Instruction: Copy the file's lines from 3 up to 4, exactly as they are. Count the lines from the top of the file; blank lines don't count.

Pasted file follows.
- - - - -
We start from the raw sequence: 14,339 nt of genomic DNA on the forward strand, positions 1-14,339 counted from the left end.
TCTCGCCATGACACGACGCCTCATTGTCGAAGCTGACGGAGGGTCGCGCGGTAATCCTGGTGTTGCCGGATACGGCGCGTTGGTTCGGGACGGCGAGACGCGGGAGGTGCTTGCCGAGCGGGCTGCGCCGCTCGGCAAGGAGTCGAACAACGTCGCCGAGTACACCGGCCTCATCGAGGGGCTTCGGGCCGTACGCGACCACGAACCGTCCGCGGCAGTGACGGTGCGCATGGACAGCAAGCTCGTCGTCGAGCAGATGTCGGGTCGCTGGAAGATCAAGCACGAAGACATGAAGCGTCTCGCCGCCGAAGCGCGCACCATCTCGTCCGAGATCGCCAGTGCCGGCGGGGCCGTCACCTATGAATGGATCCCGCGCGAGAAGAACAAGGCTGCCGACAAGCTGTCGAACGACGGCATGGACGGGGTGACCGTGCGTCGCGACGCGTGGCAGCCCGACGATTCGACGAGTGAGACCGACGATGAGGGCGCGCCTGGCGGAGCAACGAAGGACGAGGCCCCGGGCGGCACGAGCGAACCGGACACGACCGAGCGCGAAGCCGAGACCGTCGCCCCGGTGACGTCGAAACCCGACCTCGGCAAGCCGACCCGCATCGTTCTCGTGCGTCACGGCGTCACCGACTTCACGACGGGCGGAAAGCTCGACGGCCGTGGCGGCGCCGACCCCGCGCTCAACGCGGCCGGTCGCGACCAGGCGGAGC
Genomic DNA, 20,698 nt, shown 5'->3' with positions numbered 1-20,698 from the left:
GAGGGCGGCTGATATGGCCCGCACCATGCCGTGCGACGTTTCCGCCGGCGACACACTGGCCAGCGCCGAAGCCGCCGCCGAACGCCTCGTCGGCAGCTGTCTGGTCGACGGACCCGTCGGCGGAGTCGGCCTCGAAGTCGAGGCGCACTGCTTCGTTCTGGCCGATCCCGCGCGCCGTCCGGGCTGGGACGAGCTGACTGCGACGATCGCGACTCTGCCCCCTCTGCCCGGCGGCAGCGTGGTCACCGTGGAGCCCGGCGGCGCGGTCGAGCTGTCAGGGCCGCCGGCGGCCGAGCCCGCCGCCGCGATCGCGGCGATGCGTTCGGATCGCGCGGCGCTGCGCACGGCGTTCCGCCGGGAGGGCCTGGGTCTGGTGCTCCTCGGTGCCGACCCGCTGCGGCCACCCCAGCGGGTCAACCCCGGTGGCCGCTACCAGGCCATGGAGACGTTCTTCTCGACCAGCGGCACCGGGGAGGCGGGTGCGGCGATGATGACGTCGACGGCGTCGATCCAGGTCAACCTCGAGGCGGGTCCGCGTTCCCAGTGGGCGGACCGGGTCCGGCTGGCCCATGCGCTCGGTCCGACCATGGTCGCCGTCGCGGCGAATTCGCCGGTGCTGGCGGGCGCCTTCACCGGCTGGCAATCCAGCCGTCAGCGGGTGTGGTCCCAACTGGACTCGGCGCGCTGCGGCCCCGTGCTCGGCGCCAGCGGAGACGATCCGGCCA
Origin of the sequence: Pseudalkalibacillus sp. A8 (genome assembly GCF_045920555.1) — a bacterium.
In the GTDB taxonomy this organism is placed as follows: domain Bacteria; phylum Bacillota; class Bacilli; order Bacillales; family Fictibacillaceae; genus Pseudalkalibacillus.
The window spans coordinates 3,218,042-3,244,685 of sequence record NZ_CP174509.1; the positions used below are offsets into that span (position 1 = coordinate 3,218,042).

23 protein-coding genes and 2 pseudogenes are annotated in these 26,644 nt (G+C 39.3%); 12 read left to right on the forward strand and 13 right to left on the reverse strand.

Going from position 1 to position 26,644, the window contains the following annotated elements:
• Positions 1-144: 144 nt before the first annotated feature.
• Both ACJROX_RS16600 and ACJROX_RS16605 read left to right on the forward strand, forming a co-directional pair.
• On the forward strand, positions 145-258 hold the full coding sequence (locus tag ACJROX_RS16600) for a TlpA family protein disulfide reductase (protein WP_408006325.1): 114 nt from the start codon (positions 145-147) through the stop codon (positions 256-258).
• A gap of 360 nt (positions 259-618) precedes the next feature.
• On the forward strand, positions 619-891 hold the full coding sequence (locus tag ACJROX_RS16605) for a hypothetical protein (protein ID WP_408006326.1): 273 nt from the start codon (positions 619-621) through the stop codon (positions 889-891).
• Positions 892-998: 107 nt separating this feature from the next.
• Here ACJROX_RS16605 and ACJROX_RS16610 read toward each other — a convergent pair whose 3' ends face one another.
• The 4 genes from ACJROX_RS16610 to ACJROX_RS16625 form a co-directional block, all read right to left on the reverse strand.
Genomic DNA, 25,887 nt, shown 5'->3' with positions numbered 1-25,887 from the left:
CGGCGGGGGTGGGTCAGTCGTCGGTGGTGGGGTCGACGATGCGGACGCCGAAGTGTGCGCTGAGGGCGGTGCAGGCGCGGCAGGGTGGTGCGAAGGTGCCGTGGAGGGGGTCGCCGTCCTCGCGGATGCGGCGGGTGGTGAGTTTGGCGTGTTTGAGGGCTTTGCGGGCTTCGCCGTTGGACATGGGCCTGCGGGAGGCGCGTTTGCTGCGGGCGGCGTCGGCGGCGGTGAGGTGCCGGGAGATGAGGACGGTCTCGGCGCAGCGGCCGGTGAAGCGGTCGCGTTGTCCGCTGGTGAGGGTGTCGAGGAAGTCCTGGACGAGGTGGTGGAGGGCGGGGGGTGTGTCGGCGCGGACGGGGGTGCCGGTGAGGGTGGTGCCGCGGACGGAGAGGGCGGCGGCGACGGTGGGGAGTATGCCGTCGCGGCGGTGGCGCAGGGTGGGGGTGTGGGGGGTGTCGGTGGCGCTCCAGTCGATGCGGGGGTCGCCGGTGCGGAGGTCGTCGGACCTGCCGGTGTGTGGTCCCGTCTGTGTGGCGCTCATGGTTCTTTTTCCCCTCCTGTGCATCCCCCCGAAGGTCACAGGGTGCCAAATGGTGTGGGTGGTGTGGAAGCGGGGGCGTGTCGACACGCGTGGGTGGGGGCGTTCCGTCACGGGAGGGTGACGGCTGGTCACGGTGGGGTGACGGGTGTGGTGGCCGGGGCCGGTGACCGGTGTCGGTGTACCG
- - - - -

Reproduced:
Genomic DNA, 20,698 nt, shown 5'->3' with positions numbered 1-20,698 from the left:
GAGGGCGGCTGATATGGCCCGCACCATGCCGTGCGACGTTTCCGCCGGCGACACACTGGCCAGCGCCGAAGCCGCCGCCGAACGCCTCGTCGGCAGCTGTCTGGTCGACGGACCCGTCGGCGGAGTCGGCCTCGAAGTCGAGGCGCACTGCTTCGTTCTGGCCGATCCCGCGCGCCGTCCGGGCTGGGACGAGCTGACTGCGACGATCGCGACTCTGCCCCCTCTGCCCGGCGGCAGCGTGGTCACCGTGGAGCCCGGCGGCGCGGTCGAGCTGTCAGGGCCGCCGGCGGCCGAGCCCGCCGCCGCGATCGCGGCGATGCGTTCGGATCGCGCGGCGCTGCGCACGGCGTTCCGCCGGGAGGGCCTGGGTCTGGTGCTCCTCGGTGCCGACCCGCTGCGGCCACCCCAGCGGGTCAACCCCGGTGGCCGCTACCAGGCCATGGAGACGTTCTTCTCGACCAGCGGCACCGGGGAGGCGGGTGCGGCGATGATGACGTCGACGGCGTCGATCCAGGTCAACCTCGAGGCGGGTCCGCGTTCCCAGTGGGCGGACCGGGTCCGGCTGGCCCATGCGCTCGGTCCGACCATGGTCGCCGTCGCGGCGAATTCGCCGGTGCTGGCGGGCGCCTTCACCGGCTGGCAATCCAGCCGTCAGCGGGTGTGGTCCCAACTGGACTCGGCGCGCTGCGGCCCCGTGCTCGGCGCCAGCGGAGACGATCCGGCCA